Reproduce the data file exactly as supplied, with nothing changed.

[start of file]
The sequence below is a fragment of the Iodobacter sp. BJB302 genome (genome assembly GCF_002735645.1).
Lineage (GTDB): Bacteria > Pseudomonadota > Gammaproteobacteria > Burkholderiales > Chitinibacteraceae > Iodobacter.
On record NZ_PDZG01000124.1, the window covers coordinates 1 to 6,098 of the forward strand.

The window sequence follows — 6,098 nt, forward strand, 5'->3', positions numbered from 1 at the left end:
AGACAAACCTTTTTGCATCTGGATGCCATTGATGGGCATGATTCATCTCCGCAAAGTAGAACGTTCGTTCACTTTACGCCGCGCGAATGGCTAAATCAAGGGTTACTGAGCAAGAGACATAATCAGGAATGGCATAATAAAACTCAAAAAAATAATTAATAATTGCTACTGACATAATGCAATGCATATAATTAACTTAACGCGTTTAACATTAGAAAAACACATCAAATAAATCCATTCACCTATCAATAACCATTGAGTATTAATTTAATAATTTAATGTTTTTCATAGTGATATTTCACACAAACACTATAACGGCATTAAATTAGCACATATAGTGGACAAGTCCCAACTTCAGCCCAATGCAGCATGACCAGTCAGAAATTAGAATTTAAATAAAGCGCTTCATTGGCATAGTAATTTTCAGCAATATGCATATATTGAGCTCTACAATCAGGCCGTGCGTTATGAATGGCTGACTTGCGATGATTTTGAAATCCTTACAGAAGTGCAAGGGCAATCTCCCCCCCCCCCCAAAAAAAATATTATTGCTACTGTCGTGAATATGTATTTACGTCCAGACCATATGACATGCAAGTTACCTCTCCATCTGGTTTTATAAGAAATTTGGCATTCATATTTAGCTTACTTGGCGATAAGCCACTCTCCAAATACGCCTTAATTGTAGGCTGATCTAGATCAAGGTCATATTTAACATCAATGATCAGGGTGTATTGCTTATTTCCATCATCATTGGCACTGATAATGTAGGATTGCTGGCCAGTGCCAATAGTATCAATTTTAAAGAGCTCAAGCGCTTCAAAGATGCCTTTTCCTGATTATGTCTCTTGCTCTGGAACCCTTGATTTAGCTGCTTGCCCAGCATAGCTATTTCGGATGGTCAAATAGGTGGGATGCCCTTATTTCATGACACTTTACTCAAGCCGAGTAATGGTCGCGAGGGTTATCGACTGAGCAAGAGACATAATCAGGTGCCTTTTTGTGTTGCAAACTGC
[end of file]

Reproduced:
The sequence below is a fragment of the Iodobacter sp. BJB302 genome (genome assembly GCF_002735645.1).
Lineage (GTDB): Bacteria > Pseudomonadota > Gammaproteobacteria > Burkholderiales > Chitinibacteraceae > Iodobacter.
On record NZ_PDZG01000124.1, the window covers coordinates 1 to 6,098 of the forward strand.

The window sequence follows — 6,098 nt, forward strand, 5'->3', positions numbered from 1 at the left end:
AGACAAACCTTTTTGCATCTGGATGCCATTGATGGGCATGATTCATCTCCGCAAAGTAGAACGTTCGTTCACTTTACGCCGCGCGAATGGCTAAATCAAGGGTTACTGAGCAAGAGACATAATCAGGAATGGCATAATAAAACTCAAAAAAATAATTAATAATTGCTACTGACATAATGCAATGCATATAATTAACTTAACGCGTTTAACATTAGAAAAACACATCAAATAAATCCATTCACCTATCAATAACCATTGAGTATTAATTTAATAATTTAATGTTTTTCATAGTGATATTTCACACAAACACTATAACGGCATTAAATTAGCACATATAGTGGACAAGTCCCAACTTCAGCCCAATGCAGCATGACCAGTCAGAAATTAGAATTTAAATAAAGCGCTTCATTGGCATAGTAATTTTCAGCAATATGCATATATTGAGCTCTACAATCAGGCCGTGCGTTATGAATGGCTGACTTGCGATGATTTTGAAATCCTTACAGAAGTGCAAGGGCAATCTCCCCCCCCCCCCAAAAAAAATATTATTGCTACTGTCGTGAATATGTATTTACGTCCAGACCATATGACATGCAAGTTACCTCTCCATCTGGTTTTATAAGAAATTTGGCATTCATATTTAGCTTACTTGGCGATAAGCCACTCTCCAAATACGCCTTAATTGTAGGCTGATCTAGATCAAGGTCATATTTAACATCAATGATCAGGGTGTATTGCTTATTTCCATCATCATTGGCACTGATAATGTAGGATTGCTGGCCAGTGCCAATAGTATCAATTTTAAAGAGCTCAAGCGCTTCAAAGATGCCTTTTCCTGATTATGTCTCTTGCTCTGGAACCCTTGATTTAGCTGCTTGCCCAGCATAGCTATTTCGGATGGTCAAATAGGTGGGATGCCCTTATTTCATGACACTTTACTCAAGCCGAGTAATGGTCGCGAGGGTTATCGACTGAGCAAGAGACATAATCAGGTGCCTTTTTGTGTTGCAAACTGC